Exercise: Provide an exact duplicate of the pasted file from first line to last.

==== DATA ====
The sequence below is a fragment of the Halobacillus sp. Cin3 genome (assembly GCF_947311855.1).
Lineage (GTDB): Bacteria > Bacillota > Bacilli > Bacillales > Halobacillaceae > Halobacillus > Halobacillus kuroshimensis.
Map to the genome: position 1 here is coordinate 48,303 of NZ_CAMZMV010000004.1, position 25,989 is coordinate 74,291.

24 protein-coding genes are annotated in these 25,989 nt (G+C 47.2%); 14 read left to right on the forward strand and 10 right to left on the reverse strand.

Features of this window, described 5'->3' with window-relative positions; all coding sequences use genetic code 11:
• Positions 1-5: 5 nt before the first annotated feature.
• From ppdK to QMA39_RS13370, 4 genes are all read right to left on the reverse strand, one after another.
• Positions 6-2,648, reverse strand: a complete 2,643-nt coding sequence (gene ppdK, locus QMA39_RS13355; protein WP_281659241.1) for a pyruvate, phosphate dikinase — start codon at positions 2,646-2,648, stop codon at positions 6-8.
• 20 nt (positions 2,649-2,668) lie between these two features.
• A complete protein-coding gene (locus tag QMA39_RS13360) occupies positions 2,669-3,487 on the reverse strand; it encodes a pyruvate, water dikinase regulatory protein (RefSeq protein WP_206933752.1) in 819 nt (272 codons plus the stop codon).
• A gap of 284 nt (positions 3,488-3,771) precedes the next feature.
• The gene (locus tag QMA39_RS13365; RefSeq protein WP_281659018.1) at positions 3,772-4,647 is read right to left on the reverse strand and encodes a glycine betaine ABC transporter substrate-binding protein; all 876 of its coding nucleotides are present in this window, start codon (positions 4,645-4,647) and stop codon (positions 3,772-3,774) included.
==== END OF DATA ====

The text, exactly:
The sequence below is a fragment of the Halobacillus sp. Cin3 genome (assembly GCF_947311855.1).
Lineage (GTDB): Bacteria > Bacillota > Bacilli > Bacillales > Halobacillaceae > Halobacillus > Halobacillus kuroshimensis.
Map to the genome: position 1 here is coordinate 48,303 of NZ_CAMZMV010000004.1, position 25,989 is coordinate 74,291.

24 protein-coding genes are annotated in these 25,989 nt (G+C 47.2%); 14 read left to right on the forward strand and 10 right to left on the reverse strand.

Features of this window, described 5'->3' with window-relative positions; all coding sequences use genetic code 11:
• Positions 1-5: 5 nt before the first annotated feature.
• From ppdK to QMA39_RS13370, 4 genes are all read right to left on the reverse strand, one after another.
• Positions 6-2,648, reverse strand: a complete 2,643-nt coding sequence (gene ppdK, locus QMA39_RS13355; protein WP_281659241.1) for a pyruvate, phosphate dikinase — start codon at positions 2,646-2,648, stop codon at positions 6-8.
• 20 nt (positions 2,649-2,668) lie between these two features.
• A complete protein-coding gene (locus tag QMA39_RS13360) occupies positions 2,669-3,487 on the reverse strand; it encodes a pyruvate, water dikinase regulatory protein (RefSeq protein WP_206933752.1) in 819 nt (272 codons plus the stop codon).
• A gap of 284 nt (positions 3,488-3,771) precedes the next feature.
• The gene (locus tag QMA39_RS13365; RefSeq protein WP_281659018.1) at positions 3,772-4,647 is read right to left on the reverse strand and encodes a glycine betaine ABC transporter substrate-binding protein; all 876 of its coding nucleotides are present in this window, start codon (positions 4,645-4,647) and stop codon (positions 3,772-3,774) included.